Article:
Hurricane Katrina showed us a lot, not only in terms of destruction, but the inefficiencies of the human species as a whole. Many of these inefficiencies came compliments of those in charge and at the expense of those affected. It truly was a travesty.

If time is of the essence, then time was essentially lost in the process of creating a racial issue out of a natural disaster. Let me point out that natural disasters are equal opportunity assailants. A natural disaster doesn’t care about your race, religion or sexual orientation.

In the aftermath of a natural disaster, anyone can expect to be without government help for three to six days depending on the extent of the damage. Again, race has no play in this. It is just a logistical fact. Unfortunately, it is a logistic that has been used by many as a rallying cry for yet another round of ‘let’s play the race card.’

One has to wonder why, instead of finding ways to get help to Katrina’s victims, members of the Congressional Black Caucus wasted so much time to make the word ‘refugee’ a racist term. Last time I checked, refugee meant ‘displaced person seeking refuge’ and that’s exactly what Katrina’s victims were. People were dying on the streets of New Orleans, but all that mattered was a word used to describe the status of Katrina’s victims. Go figure?

The Rev. Jesse Jackson referred to the conditions at the Louisiana Superdome akin to ‘the hull of a slave ship’ along with lurid accusations that the Bush administration was using the evacuation efforts to rid New Orleans of black people. True, things in that hell pit were bad. But was it really racially motivated or just a case of a bad call by city leaders?

We saw the news from the impact zone: looting, chaos, violence and desperation, to name a few. We also saw the faces of those in the affected zone. If memory serves me right, there were many different racial and ethnic backgrounds in the mix, all victims of that city’s lack of preparation for the freight train they were in the path of.

If you want to get to the bottom of bad planning, talk to New Orleans Mayor C. Ray Nagin. Of course, this is only after he gets through blaming the Bush administration for its lack of preparation. After all, according to Kanye West, “Bush doesn’t care about black people.” I wonder if Condoleezza Rice or Colin Powell would agree with that observation? I seriously doubt they would.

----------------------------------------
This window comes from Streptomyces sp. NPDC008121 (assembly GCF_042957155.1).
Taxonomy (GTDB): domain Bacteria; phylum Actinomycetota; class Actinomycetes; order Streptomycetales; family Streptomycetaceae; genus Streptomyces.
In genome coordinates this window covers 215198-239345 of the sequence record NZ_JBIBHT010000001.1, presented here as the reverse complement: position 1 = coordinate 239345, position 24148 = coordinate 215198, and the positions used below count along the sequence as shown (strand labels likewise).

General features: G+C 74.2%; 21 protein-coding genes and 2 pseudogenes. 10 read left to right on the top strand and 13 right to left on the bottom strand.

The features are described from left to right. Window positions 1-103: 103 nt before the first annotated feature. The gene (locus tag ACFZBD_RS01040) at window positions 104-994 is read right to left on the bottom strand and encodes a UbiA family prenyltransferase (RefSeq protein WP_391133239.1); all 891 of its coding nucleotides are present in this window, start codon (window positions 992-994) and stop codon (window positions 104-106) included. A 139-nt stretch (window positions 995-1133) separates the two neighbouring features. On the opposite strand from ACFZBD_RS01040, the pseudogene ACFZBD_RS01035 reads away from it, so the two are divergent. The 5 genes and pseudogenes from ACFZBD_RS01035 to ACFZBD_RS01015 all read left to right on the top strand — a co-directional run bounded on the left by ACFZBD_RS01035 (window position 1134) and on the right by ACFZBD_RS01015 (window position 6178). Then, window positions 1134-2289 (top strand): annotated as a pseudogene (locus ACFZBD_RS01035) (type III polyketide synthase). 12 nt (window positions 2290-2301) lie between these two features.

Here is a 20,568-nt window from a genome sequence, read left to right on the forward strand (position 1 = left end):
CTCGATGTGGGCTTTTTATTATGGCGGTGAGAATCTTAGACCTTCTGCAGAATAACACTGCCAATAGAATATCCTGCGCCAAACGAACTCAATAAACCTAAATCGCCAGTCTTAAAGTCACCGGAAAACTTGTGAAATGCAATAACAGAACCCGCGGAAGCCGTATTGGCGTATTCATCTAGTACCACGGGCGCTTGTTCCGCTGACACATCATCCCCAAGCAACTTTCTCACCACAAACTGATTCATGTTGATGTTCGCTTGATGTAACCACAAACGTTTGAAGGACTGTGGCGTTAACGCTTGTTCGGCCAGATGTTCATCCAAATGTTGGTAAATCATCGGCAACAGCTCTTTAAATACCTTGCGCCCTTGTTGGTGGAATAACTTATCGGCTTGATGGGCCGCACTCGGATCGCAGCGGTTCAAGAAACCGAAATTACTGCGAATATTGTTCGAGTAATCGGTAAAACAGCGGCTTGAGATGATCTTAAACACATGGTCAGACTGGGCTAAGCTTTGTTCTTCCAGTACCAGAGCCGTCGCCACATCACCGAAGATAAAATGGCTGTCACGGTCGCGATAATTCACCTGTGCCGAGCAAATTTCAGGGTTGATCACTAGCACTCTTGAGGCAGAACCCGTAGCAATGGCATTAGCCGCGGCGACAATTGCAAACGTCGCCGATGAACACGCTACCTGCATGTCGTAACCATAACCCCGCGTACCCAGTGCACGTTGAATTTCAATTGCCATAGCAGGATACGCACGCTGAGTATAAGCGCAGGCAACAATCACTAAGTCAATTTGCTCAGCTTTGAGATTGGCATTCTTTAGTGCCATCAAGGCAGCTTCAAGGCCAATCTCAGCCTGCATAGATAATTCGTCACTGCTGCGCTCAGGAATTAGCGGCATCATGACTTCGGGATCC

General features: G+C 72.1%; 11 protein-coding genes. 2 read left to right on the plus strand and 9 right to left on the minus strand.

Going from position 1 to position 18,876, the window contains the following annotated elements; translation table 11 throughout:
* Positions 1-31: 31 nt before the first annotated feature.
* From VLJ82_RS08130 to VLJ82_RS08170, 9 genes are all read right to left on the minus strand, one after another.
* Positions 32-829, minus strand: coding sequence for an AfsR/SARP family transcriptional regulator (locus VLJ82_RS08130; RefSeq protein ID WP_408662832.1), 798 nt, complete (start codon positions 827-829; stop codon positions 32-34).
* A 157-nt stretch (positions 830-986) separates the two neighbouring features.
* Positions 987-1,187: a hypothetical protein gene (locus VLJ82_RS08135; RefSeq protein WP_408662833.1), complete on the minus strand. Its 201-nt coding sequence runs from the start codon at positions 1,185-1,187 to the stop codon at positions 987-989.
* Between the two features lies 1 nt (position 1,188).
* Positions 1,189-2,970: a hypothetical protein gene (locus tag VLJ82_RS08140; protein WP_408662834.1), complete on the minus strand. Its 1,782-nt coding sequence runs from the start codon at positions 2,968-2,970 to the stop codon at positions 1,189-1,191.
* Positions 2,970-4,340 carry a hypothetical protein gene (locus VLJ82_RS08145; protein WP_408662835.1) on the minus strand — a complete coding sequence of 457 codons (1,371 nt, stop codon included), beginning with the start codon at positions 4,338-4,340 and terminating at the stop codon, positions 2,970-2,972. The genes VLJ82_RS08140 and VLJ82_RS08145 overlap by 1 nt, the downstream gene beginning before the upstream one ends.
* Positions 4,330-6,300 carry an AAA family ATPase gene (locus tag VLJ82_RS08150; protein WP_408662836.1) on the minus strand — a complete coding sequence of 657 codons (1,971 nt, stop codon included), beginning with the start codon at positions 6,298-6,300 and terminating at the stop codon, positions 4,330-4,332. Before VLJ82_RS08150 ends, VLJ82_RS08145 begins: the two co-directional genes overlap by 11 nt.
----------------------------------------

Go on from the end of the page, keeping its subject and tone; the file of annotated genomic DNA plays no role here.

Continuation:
The funny thing is that we also saw Katrina’s destruction in Biloxi, Miss. We also saw a mixture of races and ethnicities working together to get the mess cleaned up. The big difference was they seemed more prepared than their fellow victims in New Orleans and were less reliant on the government to get the job done.
We saw the same thing during Hurricane Rita’s assault on Texas and Hurricane Wilma’s onslaught on Florida shortly thereafter.

It is interesting how the Congressional Black Caucus, Jesse Jackson or Kanye West et al. didn’t bother to take notice of the situation in Biloxi. They only focused on New Orleans.

But if they really focused on New Orleans, they would see a city that had problems from the get go: high crime rate, corruption in the police department, squandering of federal money that could’ve been used for levee repairs by state politicians on both sides of the aisle and a host of other problems that have existed long before Bush took office.

Sure, the Federal Emergency Management Agency’s response in New Orleans was less than lackluster, but again, there could’ve been better preparation on behalf of the mayor and governor. It isn’t as if the resources weren’t there. They were just not utilized.

So, on this Martin Luther King Jr. day I ask myself if race relations are better than they were since the late, great Dr. King said the words “I have a dream.” Progress has been made, but according to those who rely on race mongering and the victim mentality, one would think we’re still in the pre-Civil Rights Act era.

Maybe to them we are, as some people just can’t move forward. But for the sake of Dr. King’s dream, I can only hope and pray that those folks accept the good that has led to this day. Never stop fighting for the dream, but don’t dwell in the pre-existing nightmare because it only takes us all back and this wouldn’t suit the memory and legacy of a great man such as Dr. King.

Henry Sarria is an Isla Vista resident.